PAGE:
Next Monday, the 23rd of April, is the celebration of Saint George’s Day. As the patron saint of England, he is known for his incredible courage and faith, as well as for fighting for others.
Despite being famous around the world, however, not many people know that he was not born in England and never visited England in his life. It is thought that he was born in Cappodocia, which is now part of Turkey, in the 3rd century. Although he has been commonly described as a knight, Saint George was actually a Roman solider who probably was of high rank in the Roman army.
The most famous tale about Saint George is from the book The Golden Legend by Jacques de Voragine, in 1483. The story depicts how he fought a dragon in Uffington, Berkshire, with his courage and strength helping him slay the dragon and spread Christianity. Following the success of the book, Saint George quickly became the hero of Europe, especially in England, and as a result, was regarded as the protector of the English.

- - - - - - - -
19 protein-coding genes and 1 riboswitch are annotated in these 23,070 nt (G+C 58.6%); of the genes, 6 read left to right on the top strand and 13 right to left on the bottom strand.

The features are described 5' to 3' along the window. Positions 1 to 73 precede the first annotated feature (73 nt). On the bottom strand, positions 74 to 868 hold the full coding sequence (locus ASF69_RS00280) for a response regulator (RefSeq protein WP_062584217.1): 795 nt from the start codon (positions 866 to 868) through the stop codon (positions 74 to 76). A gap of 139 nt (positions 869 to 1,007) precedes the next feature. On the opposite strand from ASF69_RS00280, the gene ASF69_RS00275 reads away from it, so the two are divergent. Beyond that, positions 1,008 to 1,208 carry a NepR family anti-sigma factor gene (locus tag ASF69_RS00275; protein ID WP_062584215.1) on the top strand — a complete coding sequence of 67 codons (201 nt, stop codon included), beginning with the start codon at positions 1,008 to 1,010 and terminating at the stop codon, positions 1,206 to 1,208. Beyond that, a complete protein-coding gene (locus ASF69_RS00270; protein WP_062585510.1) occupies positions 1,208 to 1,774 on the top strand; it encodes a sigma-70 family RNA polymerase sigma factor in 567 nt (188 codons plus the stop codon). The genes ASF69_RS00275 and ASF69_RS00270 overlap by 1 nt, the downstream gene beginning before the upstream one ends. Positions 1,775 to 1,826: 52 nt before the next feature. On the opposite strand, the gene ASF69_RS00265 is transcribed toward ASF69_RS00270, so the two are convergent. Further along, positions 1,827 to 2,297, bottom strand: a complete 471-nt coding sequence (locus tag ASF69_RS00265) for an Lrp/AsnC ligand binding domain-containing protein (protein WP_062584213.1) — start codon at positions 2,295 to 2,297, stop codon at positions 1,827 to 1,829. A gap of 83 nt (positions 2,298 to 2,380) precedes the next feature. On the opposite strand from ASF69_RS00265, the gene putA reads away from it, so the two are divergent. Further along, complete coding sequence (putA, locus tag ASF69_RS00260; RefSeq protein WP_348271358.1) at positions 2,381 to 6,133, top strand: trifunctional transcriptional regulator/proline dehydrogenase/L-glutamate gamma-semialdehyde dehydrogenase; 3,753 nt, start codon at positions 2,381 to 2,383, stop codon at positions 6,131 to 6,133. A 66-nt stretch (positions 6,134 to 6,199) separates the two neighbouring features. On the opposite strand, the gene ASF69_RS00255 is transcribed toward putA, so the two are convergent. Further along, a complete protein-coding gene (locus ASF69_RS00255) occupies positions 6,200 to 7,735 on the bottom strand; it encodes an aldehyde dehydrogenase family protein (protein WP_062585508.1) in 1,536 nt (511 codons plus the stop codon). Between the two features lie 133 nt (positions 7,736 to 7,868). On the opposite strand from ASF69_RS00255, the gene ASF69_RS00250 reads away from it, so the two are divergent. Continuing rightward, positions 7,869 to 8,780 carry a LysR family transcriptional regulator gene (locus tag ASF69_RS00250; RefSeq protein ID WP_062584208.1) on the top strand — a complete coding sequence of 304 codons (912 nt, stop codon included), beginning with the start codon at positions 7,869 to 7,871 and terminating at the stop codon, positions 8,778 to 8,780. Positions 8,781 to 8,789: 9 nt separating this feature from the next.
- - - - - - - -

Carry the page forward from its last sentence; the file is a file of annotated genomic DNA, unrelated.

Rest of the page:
His brave image is commonly seen in medieval paintings, sculptures or other art forms - artists often depicted him wearing a white tunic bedecked with a red cross and riding on a horse, fearlessly fighting a dragon.
Although the tale of Saint George killing a dragon is obviously not factual, his kindness gained him a great reputation. As a result, in 1222, the Council of Oxford named the 23rd of April as Saint George’s day. Like Shakespeare’s famous phrase ‘Cry God for Harry, England and St. George!’, let us remember this ancient mythical legend by buying yourself a piece of jewellery which shows Saint George's most famous deed.